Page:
Yes, Apollo plays a very important role in the tale, as he is abandoned by “Wife Three” to the narrator. Apollo and the narrator combine to form a whole; a whole experience of grief, as Apollo is mourning as much as the narrator. They become therapy dog and therapy human to each other. However, The Friend is not sentimental, nor mushy, nor predictable.
Thank you, Teresa, for this excellent recommendation. Don’t miss this one, blog readers!
Barbara Kingsolver | Fiction, 2018
I shelved this book in my suitcase, flying home from Baltimore. I became bored and frustrated. And then I decided to wait to write my blog posting until after book club. Hearing my friends’ view of Unsheltered, I picked it up again and finished the last 150 pages. It still is not my favorite book, for certain, and Kingsolver’s writing leaves me rather chilly.
Unsheltered follows two families living in the same house at two separate time periods in Vineland, New Jersey. The novel alternates between the 21st- and 19th-century stories, using the last words of one chapter as the title of the next one. In both situations, the house is falling apart. Willa and Iano are our modern-day couple, with extended family members living with them, holding a range of political and social allegiances. Thatcher and Rose are the 19th century couple, also with several extended family members living with them. This novel was written recently enough that we meet “The Bullhorn” who quips that “he could stand in the middle of Fifth Avenue and shoot somebody, and people would still vote for him.”
My book club members discussed the many metaphors, as well as the intentional analogies between the two families attempting to live in a falling-down house, 140 years apart. There are many, as Kingsolver gives us lectures on Darwinism, the beginning thoughts of evolution, climate change, recycling, the workings and failings of the financial systems, the roles of the educational system and religion, politics, racism, parenting, love, grief, inequality, and women wearing trousers (!) to name a few!
I can’t put my hand on what I don’t care for in Kingsolver’s novel. The parallel stories are interesting (most reviewers and Casting Crew Book Club members preferred Thatcher and Rose’s time period, the 19th century. ) Her characters are a bit cliché, especially given their strong political allegiances, but I don’t find them too shallow for the work she was writing ... the quantity and diversity of views were interesting in and of themselves. I didn’t need to know the intellectual or emotional source of their viewpoints. One reviewer describes Kingsolver as a “political novelist” who “has only the shallowest understanding of political reality.” I understand that review, but I wasn’t reading her for her political commentary. Sometimes, the “cliché-ness” was fun!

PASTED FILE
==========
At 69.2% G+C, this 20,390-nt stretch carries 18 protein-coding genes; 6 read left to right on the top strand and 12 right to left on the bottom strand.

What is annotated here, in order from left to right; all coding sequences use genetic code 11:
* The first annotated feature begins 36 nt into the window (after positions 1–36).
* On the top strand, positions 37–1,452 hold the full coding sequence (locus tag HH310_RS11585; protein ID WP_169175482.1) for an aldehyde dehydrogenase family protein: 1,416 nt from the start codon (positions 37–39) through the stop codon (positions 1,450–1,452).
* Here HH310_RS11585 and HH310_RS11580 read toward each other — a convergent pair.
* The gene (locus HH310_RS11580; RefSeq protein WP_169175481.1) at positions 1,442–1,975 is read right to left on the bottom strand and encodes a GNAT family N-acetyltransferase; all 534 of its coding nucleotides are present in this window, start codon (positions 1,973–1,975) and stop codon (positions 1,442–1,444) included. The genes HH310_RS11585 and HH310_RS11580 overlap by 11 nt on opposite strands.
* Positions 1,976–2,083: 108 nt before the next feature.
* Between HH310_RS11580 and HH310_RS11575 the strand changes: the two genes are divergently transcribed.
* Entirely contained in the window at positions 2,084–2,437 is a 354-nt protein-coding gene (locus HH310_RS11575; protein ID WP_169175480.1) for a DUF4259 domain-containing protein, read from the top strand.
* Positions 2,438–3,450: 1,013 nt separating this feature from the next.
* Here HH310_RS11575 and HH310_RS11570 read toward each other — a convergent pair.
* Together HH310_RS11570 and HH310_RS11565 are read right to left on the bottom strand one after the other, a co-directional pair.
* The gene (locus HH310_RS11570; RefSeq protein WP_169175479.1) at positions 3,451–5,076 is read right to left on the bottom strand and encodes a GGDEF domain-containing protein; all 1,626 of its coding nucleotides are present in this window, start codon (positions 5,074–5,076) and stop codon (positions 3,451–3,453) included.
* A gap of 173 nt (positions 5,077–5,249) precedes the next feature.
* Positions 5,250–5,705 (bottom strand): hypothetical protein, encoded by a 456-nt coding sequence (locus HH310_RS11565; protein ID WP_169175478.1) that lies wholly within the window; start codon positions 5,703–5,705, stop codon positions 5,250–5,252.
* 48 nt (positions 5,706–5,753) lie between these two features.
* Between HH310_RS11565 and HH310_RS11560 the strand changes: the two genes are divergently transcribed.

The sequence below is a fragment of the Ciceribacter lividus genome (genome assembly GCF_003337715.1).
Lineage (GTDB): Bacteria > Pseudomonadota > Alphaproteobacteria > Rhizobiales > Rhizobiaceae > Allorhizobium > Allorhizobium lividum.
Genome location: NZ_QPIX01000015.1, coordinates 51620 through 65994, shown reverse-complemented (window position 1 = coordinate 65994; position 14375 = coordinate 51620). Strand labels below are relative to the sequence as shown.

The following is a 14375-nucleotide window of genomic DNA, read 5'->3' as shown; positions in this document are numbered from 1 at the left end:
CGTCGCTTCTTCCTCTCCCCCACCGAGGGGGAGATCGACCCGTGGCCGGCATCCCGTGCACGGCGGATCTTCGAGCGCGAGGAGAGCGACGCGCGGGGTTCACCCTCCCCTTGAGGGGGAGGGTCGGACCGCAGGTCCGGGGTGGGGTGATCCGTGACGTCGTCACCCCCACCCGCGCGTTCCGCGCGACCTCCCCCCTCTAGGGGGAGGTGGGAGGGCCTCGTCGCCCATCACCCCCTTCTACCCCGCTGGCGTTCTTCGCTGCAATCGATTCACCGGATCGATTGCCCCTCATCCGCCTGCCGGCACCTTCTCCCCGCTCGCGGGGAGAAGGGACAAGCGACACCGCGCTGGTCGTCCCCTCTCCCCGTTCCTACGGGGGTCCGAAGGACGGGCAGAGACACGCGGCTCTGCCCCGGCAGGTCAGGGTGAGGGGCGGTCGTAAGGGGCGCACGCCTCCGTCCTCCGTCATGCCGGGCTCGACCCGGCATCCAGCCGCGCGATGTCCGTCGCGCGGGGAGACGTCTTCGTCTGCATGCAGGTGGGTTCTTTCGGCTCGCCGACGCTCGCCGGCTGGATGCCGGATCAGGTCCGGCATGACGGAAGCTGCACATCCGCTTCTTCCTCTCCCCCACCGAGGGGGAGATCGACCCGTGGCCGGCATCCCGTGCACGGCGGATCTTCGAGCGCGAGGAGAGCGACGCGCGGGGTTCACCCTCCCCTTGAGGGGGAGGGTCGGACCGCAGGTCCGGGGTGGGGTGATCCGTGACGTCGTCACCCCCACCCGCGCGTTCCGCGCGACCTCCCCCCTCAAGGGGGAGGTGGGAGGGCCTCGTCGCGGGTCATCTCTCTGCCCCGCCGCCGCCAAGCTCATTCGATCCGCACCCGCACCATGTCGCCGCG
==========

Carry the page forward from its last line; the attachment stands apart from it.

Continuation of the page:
I guess I just found Unsheltered tedious. I became bored. Maybe it was just the travails of airport and airplane air. Finishing Unsheltered allowed me to upgrade my rating from one heart to two hearts reaching up tentatively towards three. It is worth a perusal to see if you like it; I think many of my readers would. My book club did.
Lee Child | Fiction
Another mindless but enjoyable Jack Reacher novel; a quick and engaging read. Reacher plans to travel across the country, from Maine to California, but becomes distracted as he passes the town where his father was born. He stops, detours and, to no reader's surprise, finds a whole lot of trouble as he meets interesting people in New England towns.
At the same time, a young Canadian couple begins to make their way towards New York City when their car breaks down at a lonely and remote small hotel.
Of course, these stories intertwine, and bizarre mysteries reveal themselves. Reacher tries to untangle his family tree at the same time the Boston Mafia begins searching for him.
I’d like to remember to pass on the next Lee Child novel. His writing is engrossing; his stories are creative; his ideas are novel; but once again the violence of the climactic moments leaves me a bit disturbed.
Louise Penny | Fiction
Three Pines is a remote village south of Montreal. It is a tiny and peaceful hamlet, where everyone knows everyone. Early one Sunday morning during hunting season, an important elderly community member, Jane Neal, is found dead in the woods, with a lethal wound from an arrow.